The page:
Tribunal Criminal Tribunal for the Former Yugoslavia

Page 15610

1 Wednesday, 19 September 2007

2 [Open session]

3 [The accused entered court]

4 --- Upon commencing at 9.06 a.m.

5 JUDGE AGIUS: Madam Registrar. If you could call the case,

6 please. Good morning to you.

7 THE REGISTER: Good morning, Your Honours. This is the case

8 number IT-05-88-T, the Prosecutor versus Vujadin Popovic et al.

9 JUDGE AGIUS: Thank you. Good morning, everybody. All the

10 accused are here.

11 From the Defence teams, I notice the absence of Mr. Ostojic,

12 Mr. Bourgon, and Mr. Haynes.

13 Prosecution, I see Mr. Nicholls, Mr. Thayer, Ms. Soljan, but no

14 one else Haynes. Thank you.

15 I understand there are some preliminaries, Mr. Josse? MR. JOSSE:

16 Well, Your Honour, my learned friend, Mr. Nicholls, has distributed a list

17 to us of documents that he proposes to use with the present witness this

18 morning. Could I begin by saying, we are genuinely grateful to him for

19 doing that. He doesn't have to forewarn us of the documents he is going

20 to use. He has done that, and I mean that quite sincerely. He wasn't

21 going to distribute them to the Chamber. So they were a courtesy to us. I

22 invited him to provide copies to the Chamber, and he has done that. I am

23 very grateful for doing that as well.

24 Your Honour, we, on behalf of General Gvero, are both interested

25 and concerned to know where Mr. Nicholls is going with this particular

Page 15611

1 re-examination. We note that all eight of these documents relate to our

2 client. That is why we have an interest and concern at this particular

3 juncture. Perhaps I reserve the right to respond, but perhaps he could go

4 first and explain where he is going, and then I could make my short

5 submissions.

6 JUDGE AGIUS: This is all news to us, so Mr. Nicholls, please.

7 MR. NICHOLLS: It is news to me, as well, Your Honour. Really, I

8 am -- first of all, I have provided the list. I am not sure that normally

9 I would need to give an explanation to the Defence before continuing with

10 this examination of where I am going and what I propose to use these

11 documents for. I don't where that is in the rules or practice that I am

12 familiar with.

13 However, my submission would be that each of these documents goes

14 directly to an issue raised through the cross-examination. I did, I

15 think, a fairly tight direct examination, focussing on some documents and

16 the witness's personal knowledge of those documents. The Defence then

17 went on a long cross-examination, only one part of which they told about

18 they planned to do in advance. Each of these documents, I think, fills

19 out, sheds light, and in some sense rebuts some of the arguments or themes

20 put forward by the Defence. We already saw some of that yesterday.

21 As I said, I think, in my view, the purpose of the

22 cross-examination in large part was to show, one, that General Gvero had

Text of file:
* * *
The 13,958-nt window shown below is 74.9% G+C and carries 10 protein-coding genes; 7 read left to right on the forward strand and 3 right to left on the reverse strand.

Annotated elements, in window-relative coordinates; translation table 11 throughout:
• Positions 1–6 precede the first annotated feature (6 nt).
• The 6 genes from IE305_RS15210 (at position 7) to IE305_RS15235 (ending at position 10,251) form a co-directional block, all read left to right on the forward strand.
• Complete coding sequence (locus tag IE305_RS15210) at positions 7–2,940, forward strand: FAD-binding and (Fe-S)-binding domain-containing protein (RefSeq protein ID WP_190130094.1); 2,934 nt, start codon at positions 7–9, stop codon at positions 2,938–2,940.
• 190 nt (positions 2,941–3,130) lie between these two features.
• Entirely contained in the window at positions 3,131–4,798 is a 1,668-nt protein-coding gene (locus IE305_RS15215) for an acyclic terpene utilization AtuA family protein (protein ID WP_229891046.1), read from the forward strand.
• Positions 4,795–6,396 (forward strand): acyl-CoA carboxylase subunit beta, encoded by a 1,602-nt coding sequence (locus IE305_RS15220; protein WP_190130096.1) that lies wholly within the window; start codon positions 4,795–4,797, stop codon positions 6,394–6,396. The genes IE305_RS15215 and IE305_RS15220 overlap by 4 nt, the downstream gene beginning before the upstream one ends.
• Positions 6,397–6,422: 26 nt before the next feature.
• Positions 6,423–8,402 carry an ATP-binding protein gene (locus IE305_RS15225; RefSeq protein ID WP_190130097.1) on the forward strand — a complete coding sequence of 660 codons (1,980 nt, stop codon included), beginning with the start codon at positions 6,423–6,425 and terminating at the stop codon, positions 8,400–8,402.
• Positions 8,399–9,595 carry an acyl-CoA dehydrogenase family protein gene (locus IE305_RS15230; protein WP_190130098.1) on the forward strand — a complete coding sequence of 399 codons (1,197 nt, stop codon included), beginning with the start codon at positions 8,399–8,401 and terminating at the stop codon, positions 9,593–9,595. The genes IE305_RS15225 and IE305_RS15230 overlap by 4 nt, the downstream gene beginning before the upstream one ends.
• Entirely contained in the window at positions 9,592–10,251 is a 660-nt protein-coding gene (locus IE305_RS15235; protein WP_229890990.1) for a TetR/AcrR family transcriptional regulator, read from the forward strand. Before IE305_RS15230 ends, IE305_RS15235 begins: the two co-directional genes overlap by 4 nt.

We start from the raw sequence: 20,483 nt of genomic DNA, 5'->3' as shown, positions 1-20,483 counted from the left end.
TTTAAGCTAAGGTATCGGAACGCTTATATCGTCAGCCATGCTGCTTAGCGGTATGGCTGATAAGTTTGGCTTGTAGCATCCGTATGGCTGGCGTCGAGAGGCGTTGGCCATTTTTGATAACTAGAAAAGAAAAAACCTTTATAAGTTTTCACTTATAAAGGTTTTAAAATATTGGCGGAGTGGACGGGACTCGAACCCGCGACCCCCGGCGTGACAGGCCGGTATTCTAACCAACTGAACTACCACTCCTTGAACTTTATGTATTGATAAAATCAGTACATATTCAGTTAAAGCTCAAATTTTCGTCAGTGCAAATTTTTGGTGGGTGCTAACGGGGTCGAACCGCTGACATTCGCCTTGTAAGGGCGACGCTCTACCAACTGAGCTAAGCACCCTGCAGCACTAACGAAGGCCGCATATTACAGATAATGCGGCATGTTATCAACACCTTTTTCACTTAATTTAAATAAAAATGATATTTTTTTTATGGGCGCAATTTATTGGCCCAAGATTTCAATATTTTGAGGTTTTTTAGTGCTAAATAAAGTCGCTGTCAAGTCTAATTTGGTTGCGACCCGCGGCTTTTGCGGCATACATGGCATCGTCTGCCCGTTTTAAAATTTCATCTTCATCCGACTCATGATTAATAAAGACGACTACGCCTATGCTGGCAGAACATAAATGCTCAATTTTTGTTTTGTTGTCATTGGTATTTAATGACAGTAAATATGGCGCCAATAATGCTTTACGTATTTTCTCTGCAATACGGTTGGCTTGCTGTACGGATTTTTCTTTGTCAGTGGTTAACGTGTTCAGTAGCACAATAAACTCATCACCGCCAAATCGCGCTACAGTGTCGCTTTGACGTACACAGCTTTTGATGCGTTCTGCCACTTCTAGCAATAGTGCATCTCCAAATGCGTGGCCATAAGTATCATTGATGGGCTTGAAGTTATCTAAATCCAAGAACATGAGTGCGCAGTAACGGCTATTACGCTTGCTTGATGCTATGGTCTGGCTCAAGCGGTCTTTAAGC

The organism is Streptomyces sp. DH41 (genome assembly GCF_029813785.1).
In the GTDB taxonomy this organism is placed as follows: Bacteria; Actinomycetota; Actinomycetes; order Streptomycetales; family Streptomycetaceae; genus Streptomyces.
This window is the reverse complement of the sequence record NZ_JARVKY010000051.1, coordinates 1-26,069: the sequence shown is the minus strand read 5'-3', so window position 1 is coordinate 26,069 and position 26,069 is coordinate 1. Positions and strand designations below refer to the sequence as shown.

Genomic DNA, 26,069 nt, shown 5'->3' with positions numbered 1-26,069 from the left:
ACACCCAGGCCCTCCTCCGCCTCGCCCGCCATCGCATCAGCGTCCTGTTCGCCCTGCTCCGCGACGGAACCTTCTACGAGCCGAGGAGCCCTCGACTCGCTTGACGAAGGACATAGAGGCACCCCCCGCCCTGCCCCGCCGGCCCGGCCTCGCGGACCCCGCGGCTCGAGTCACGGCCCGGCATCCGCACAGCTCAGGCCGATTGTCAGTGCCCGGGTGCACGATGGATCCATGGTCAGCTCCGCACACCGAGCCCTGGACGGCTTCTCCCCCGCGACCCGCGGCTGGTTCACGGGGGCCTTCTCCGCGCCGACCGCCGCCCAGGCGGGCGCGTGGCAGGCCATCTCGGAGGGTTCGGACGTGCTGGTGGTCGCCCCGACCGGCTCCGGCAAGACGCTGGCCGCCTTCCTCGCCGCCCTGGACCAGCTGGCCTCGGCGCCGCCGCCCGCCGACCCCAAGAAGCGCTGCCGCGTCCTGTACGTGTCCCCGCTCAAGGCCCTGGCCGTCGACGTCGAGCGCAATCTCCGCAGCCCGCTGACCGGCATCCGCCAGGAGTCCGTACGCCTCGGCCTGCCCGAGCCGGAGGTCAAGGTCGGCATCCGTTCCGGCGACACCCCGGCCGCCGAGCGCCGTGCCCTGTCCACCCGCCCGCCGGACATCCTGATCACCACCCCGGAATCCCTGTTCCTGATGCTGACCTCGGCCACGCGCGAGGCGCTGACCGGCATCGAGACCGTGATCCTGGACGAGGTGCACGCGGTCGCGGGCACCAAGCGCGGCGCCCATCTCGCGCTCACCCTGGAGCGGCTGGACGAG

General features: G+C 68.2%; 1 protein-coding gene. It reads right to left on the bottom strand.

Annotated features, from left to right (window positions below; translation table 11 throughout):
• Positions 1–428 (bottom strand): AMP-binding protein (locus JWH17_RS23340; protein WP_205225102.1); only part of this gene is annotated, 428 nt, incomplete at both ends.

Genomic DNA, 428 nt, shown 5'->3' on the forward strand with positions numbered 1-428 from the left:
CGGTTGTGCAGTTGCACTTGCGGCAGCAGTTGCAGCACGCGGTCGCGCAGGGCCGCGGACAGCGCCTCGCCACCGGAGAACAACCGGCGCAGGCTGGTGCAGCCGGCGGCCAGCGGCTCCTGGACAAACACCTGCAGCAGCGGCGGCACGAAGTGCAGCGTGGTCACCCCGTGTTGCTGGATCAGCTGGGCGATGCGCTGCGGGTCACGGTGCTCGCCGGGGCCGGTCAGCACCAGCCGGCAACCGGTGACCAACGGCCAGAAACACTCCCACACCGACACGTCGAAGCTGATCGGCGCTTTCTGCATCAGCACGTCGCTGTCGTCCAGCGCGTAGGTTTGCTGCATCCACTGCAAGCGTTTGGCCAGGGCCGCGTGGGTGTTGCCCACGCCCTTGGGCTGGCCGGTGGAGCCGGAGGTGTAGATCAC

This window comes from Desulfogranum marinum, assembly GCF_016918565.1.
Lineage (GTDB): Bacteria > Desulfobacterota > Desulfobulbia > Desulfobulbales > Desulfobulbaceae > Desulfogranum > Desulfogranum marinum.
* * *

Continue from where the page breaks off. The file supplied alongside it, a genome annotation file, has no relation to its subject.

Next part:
23 some kind of concern for the treatment of prisoners and civilians, and

24 passed out pamphlets, and he cared about. That was the 92 document. The

25 VRS treatment of people under their control; that he was marginalised,

Page 15612

1 sidelined, pushed aside because of this conflict with Karadzic and wasn't

2 a player; that assistant commanders would never perform any duties that

3 were not strictly within the purview of their particular department or

4 branch.

5 In other words, that assistant commander for X would never perform

6 a duty or a task that under the regulations or rules would fall under

7 assistant commander Y's duties. Each one of these documents goes to one

8 of those issues raised directly on cross-examination. And I can be more

9 specific but I really don't see why I should be called upon to do so at

10 this time. I'm going to ask the witness to talk about these eight

11 documents briefly.

12 It's going to be pretty fast, and I think that will be it. I

13 think if my friends look at the documents, which they will all have seen

14 before and will be familiar with, it's pretty obvious what these are

15 relevant to.

16 JUDGE AGIUS: Yes, Mr. Josse?

17 MR. JOSSE: Well, I agree with what Mr. Nicholls said inasmuch as

18 he didn't have to go first there, and, again, I'm grateful to him and I

19 mean that. I'm not suggesting it is anywhere in the rules.

20 Your Honour, these documents, we concede, are all central in the

21 case of General Gvero. They are all important documents. All either have

22 or will be admitted into evidence in this case. Without conceding

23 anything for the purpose of either Rule 98 bis submission or in relation

24 to the final judgement in this case, of course, there is some evidence in

25 the case against General Gvero. He wouldn't be here otherwise. For us to

Page 15613

1 say otherwise would be unrealistic and absurd.

2 These documents, we really do emphasise, form a central part of

3 the case against him. By putting them in front of the Court again, or

4 through this witness, the case against our client doesn't become any

5 stronger. It remains exactly the same. This witness has no -- was

6 unlikely to have any personal knowledge of these particular documents.

7 He's unlikely to be able to help in relation to them at all.

8 What the Prosecution are doing is simply saying, "You've heard the

9 cross-examination of the Defence, in this case, Mr. Krgovic, there is

10 evidence to rebut that. There is evidence that goes the other way."